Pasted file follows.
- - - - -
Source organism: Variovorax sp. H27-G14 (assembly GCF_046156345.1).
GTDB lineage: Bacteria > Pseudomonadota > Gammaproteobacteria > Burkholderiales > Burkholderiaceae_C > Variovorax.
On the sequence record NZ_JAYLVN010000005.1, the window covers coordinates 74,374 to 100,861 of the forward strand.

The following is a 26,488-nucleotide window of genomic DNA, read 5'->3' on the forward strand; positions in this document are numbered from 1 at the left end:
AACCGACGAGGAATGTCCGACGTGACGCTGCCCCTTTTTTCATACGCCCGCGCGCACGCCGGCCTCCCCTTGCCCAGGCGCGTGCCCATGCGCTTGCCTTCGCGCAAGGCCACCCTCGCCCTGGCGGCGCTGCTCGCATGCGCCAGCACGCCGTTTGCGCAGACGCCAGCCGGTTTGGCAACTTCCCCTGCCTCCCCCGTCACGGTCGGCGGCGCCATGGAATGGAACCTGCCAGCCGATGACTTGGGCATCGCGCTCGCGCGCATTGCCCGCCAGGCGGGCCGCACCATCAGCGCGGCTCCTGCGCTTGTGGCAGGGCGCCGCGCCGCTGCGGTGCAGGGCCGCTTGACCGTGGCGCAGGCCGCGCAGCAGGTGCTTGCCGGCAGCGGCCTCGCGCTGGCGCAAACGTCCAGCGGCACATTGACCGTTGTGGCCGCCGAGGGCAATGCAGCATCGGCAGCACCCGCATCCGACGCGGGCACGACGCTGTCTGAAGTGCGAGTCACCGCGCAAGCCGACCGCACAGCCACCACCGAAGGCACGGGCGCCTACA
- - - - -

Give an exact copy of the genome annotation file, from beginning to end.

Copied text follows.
Source organism: Variovorax sp. H27-G14 (assembly GCF_046156345.1).
GTDB lineage: Bacteria > Pseudomonadota > Gammaproteobacteria > Burkholderiales > Burkholderiaceae_C > Variovorax.
On the sequence record NZ_JAYLVN010000005.1, the window covers coordinates 74,374 to 100,861 of the forward strand.

The following is a 26,488-nucleotide window of genomic DNA, read 5'->3' on the forward strand; positions in this document are numbered from 1 at the left end:
AACCGACGAGGAATGTCCGACGTGACGCTGCCCCTTTTTTCATACGCCCGCGCGCACGCCGGCCTCCCCTTGCCCAGGCGCGTGCCCATGCGCTTGCCTTCGCGCAAGGCCACCCTCGCCCTGGCGGCGCTGCTCGCATGCGCCAGCACGCCGTTTGCGCAGACGCCAGCCGGTTTGGCAACTTCCCCTGCCTCCCCCGTCACGGTCGGCGGCGCCATGGAATGGAACCTGCCAGCCGATGACTTGGGCATCGCGCTCGCGCGCATTGCCCGCCAGGCGGGCCGCACCATCAGCGCGGCTCCTGCGCTTGTGGCAGGGCGCCGCGCCGCTGCGGTGCAGGGCCGCTTGACCGTGGCGCAGGCCGCGCAGCAGGTGCTTGCCGGCAGCGGCCTCGCGCTGGCGCAAACGTCCAGCGGCACATTGACCGTTGTGGCCGCCGAGGGCAATGCAGCATCGGCAGCACCCGCATCCGACGCGGGCACGACGCTGTCTGAAGTGCGAGTCACCGCGCAAGCCGACCGCACAGCCACCACCGAAGGCACGGGCGCCTACA